Yesterday afternoon, I stood in the backyard at the home of friends, waiting. The day before, my friends were married in that backyard; yesterday the reception was held there. People were arriving; the reception was just getting underway.
The beginning noises of the reception were drowned out by the buzz of a small airborne black-and-white vehicle. I watched as the helicopter appeared to be repeatedly circling the yard in which I was standing. I could just read a few of the words on the tail. One stood out in capitals: “POLICE.”
Definitions of Important Terms
Before going on, let’s get a few definitions out of the way. I hate to pepper you with these, but I don’t want you to think I’m misusing words. So let’s take our definitions straight from a respected American English dictionary.
Merriam-Webster’s Unabridged Dictionary defines a “police state” as:
a political unit (as a nation) characterized by repressive governmental control of political, economic, and social life usually by an arbitrary exercise of power by the police and especially secret police in place of the regular operation of the administrative and judicial organs of the government according to established legal processes: a totalitarian state.
1: depending on choice or discretion; specifically : determinable by decision of a judge or tribunal rather than defined by statute
2 a: (1) : arising from unrestrained exercise of the will, caprice, or personal preference : given to expressing opinions that arise thus (2) : selected at random or as a typical example
b : based on random or convenient selection or choice rather than on reason or nature
A Wikipedia article notes,
The term police state describes a state in which the government exercises rigid and repressive controls over the social, economic and political life of the population. A police state typically exhibits elements of totalitarianism and social control, and there is usually little or no distinction between the law and the exercise of political power by the executive.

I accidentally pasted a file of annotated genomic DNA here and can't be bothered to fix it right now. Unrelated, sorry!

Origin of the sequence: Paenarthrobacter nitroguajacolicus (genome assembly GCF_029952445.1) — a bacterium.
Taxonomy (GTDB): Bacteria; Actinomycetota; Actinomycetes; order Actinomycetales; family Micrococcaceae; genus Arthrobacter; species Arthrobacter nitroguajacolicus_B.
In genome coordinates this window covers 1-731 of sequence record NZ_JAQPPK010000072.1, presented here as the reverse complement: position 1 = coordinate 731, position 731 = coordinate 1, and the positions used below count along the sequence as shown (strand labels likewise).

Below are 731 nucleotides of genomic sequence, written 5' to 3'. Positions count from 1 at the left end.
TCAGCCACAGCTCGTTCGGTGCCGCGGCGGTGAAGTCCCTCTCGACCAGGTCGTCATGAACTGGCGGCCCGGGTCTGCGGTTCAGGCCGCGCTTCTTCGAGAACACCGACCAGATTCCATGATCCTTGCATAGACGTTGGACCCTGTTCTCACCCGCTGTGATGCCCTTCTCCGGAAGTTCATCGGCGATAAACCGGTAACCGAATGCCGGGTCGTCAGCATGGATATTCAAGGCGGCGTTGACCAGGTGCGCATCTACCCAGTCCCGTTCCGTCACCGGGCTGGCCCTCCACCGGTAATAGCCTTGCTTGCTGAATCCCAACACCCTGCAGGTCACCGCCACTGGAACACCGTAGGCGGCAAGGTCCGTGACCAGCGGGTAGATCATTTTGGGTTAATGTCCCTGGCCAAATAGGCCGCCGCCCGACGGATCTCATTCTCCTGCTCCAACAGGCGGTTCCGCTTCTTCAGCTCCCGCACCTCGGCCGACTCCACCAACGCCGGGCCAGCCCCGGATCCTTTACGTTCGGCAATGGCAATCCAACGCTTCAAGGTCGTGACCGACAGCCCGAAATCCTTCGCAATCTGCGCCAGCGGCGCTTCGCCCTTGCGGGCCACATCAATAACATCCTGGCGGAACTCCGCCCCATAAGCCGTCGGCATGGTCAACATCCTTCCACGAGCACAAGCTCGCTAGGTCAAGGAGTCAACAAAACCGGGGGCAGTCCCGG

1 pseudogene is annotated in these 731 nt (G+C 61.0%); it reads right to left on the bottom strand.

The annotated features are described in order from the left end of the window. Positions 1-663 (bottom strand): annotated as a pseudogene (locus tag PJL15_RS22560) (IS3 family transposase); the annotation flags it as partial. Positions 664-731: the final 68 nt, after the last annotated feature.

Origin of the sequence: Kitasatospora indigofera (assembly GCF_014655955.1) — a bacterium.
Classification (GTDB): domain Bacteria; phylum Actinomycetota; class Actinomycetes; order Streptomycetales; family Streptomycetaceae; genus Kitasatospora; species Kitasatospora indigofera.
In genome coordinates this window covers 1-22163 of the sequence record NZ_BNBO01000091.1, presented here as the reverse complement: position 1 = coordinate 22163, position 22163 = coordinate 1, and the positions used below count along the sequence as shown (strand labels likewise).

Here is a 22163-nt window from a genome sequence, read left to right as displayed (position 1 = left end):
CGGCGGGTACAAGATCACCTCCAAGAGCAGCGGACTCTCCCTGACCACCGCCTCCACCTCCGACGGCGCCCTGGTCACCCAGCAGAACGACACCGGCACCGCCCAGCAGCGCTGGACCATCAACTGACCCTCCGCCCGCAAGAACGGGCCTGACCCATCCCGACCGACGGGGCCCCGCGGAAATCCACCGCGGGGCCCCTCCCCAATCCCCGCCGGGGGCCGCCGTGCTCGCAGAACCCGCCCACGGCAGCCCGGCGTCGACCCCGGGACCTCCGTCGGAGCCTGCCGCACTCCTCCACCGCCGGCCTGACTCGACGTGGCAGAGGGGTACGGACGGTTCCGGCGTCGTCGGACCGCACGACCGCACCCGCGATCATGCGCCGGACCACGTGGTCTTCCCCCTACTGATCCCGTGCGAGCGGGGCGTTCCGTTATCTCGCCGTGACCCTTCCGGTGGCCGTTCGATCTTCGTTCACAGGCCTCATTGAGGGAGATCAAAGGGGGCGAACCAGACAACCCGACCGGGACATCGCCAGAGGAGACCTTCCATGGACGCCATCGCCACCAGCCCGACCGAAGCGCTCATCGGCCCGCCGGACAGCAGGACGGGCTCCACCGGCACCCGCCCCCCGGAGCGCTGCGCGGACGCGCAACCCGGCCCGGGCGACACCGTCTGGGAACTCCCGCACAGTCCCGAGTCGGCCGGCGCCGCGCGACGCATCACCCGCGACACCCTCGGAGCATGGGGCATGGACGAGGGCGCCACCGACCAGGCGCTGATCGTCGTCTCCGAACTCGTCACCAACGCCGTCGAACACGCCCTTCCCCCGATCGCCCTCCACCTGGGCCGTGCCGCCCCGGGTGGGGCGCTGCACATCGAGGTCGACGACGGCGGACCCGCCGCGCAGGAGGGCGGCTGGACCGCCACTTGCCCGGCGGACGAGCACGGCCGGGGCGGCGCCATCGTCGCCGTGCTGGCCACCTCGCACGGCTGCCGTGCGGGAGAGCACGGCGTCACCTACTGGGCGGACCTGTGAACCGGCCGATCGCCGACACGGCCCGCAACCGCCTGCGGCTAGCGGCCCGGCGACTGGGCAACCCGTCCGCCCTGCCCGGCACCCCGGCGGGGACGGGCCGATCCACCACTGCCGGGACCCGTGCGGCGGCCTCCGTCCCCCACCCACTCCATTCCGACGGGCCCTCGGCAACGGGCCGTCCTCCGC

Let’s look at one more from Merriam-Webster. A partial definition of “totalitarian” is:
1 a : of or relating to centralized control by an autocratic leader or hierarchy …
b : of or relating to a political regime based on subordination of the individual to the state and strict control of all aspects of the life ….
If you’re feeling energetic, you might look up “repressive,” “repression,” “repress” and “secret police,” also.
A “Police State” Does Not Require 24-Hour Lockdown
The helicopter circled for perhaps five, maybe ten minutes. Eventually, it appeared to lose interest and buzzed off. The reception began. Toasts were made. The helicopter was forgotten.
A lot of people think that a “police state” is something like Nazi Germany. They hear or read words like “rigid” and “repressive” and they just assume it had to be something like that and not something like modern America.
In fact, most people who think that don’t actually know much about what it was like to live in Nazi Germany.
[W]ith the history of Nazi Germany, it has been tempting to paint pictures in stark black and white, clearly delineating good and evil — for was not the Third Reich the most thoroughly evil political system ever created? (Richard Bessel, Life in the Third Reich, p. xvii (1987).)